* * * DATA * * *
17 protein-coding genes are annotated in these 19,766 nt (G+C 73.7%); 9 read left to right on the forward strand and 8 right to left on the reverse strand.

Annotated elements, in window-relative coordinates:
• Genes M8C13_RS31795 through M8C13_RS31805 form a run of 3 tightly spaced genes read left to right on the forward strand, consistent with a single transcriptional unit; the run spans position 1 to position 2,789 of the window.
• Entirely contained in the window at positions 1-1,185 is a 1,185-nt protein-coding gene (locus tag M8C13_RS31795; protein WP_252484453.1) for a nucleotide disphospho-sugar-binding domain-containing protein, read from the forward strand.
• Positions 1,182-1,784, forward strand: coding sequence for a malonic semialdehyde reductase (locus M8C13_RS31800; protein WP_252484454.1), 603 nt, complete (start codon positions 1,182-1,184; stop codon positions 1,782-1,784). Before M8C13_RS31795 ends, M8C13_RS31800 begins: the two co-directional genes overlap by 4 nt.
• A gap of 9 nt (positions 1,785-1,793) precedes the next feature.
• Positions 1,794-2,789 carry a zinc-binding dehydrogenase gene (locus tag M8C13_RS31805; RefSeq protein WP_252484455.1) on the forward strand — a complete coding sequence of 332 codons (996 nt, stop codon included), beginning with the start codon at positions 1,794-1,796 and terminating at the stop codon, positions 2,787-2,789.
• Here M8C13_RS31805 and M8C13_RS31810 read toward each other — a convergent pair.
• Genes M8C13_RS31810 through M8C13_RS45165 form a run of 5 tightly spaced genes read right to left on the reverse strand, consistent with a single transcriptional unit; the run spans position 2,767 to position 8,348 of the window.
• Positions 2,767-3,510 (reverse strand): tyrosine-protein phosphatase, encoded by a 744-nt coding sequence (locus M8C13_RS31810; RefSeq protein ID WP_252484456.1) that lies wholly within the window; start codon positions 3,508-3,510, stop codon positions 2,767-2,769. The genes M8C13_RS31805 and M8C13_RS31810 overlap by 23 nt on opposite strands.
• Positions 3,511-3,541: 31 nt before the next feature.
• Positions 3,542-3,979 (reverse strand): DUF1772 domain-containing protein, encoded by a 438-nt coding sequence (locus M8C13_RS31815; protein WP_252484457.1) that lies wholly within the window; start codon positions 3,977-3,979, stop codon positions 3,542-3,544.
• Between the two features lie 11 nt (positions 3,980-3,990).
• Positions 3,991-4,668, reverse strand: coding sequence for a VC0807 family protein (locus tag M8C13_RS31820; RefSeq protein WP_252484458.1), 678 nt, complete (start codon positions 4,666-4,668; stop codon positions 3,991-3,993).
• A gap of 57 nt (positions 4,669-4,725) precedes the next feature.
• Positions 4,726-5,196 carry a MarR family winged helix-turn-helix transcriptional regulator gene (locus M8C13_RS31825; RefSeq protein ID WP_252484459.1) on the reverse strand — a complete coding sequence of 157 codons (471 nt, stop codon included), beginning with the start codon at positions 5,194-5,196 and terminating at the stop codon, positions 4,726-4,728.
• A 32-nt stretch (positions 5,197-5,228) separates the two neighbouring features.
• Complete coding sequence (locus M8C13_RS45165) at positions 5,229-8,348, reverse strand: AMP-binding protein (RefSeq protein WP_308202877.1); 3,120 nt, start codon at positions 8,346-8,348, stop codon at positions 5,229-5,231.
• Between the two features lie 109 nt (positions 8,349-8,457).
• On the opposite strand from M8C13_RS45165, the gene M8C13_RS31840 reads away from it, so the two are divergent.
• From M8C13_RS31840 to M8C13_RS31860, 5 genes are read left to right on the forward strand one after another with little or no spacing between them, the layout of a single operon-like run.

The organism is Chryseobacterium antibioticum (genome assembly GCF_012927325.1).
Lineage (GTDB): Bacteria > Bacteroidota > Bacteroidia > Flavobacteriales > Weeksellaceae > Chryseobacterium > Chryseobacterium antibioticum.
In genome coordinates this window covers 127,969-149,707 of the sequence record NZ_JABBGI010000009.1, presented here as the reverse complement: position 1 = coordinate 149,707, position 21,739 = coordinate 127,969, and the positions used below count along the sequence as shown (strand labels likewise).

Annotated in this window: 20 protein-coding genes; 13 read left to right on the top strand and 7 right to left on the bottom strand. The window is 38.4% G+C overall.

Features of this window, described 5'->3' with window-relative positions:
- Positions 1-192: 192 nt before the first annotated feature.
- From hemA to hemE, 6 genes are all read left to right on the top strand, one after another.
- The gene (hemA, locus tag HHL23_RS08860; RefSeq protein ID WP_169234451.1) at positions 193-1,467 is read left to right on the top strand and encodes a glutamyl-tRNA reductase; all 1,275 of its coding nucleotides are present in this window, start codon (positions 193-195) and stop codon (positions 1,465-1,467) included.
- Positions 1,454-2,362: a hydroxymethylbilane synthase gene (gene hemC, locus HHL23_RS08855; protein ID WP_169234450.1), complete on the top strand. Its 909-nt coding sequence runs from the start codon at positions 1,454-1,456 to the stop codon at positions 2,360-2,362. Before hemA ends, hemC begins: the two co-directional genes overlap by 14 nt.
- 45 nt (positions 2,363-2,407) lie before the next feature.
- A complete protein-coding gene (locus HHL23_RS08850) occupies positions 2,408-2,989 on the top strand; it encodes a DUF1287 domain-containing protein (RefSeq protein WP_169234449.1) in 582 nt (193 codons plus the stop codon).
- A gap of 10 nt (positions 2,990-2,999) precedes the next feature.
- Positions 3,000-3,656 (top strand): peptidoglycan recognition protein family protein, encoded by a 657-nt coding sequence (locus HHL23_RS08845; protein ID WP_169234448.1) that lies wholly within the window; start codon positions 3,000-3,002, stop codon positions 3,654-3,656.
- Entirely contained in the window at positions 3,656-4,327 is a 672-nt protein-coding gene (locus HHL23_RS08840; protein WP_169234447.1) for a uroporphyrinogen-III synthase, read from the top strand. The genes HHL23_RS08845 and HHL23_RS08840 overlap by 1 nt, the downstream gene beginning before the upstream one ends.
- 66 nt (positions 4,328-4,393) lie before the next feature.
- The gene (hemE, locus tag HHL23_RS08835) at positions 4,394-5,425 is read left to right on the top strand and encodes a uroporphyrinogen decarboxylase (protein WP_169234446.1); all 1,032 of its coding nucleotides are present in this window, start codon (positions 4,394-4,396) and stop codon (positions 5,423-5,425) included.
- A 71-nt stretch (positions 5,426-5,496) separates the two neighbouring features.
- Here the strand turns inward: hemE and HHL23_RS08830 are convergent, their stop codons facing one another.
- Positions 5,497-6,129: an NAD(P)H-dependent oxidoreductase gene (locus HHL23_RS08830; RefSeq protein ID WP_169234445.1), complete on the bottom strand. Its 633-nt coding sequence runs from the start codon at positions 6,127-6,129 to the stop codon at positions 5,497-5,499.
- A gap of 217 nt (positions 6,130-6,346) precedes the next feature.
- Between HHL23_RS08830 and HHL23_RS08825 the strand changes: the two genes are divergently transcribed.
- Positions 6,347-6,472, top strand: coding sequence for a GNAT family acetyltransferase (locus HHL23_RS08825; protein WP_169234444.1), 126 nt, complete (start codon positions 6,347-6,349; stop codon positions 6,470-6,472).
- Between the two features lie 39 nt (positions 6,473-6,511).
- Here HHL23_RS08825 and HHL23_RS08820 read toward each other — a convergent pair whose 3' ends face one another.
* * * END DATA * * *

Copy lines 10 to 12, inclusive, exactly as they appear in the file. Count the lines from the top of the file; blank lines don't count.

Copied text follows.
• Positions 2,767-3,510 (reverse strand): tyrosine-protein phosphatase, encoded by a 744-nt coding sequence (locus M8C13_RS31810; RefSeq protein ID WP_252484456.1) that lies wholly within the window; start codon positions 3,508-3,510, stop codon positions 2,767-2,769. The genes M8C13_RS31805 and M8C13_RS31810 overlap by 23 nt on opposite strands.
• Positions 3,511-3,541: 31 nt before the next feature.
• Positions 3,542-3,979 (reverse strand): DUF1772 domain-containing protein, encoded by a 438-nt coding sequence (locus M8C13_RS31815; protein WP_252484457.1) that lies wholly within the window; start codon positions 3,977-3,979, stop codon positions 3,542-3,544.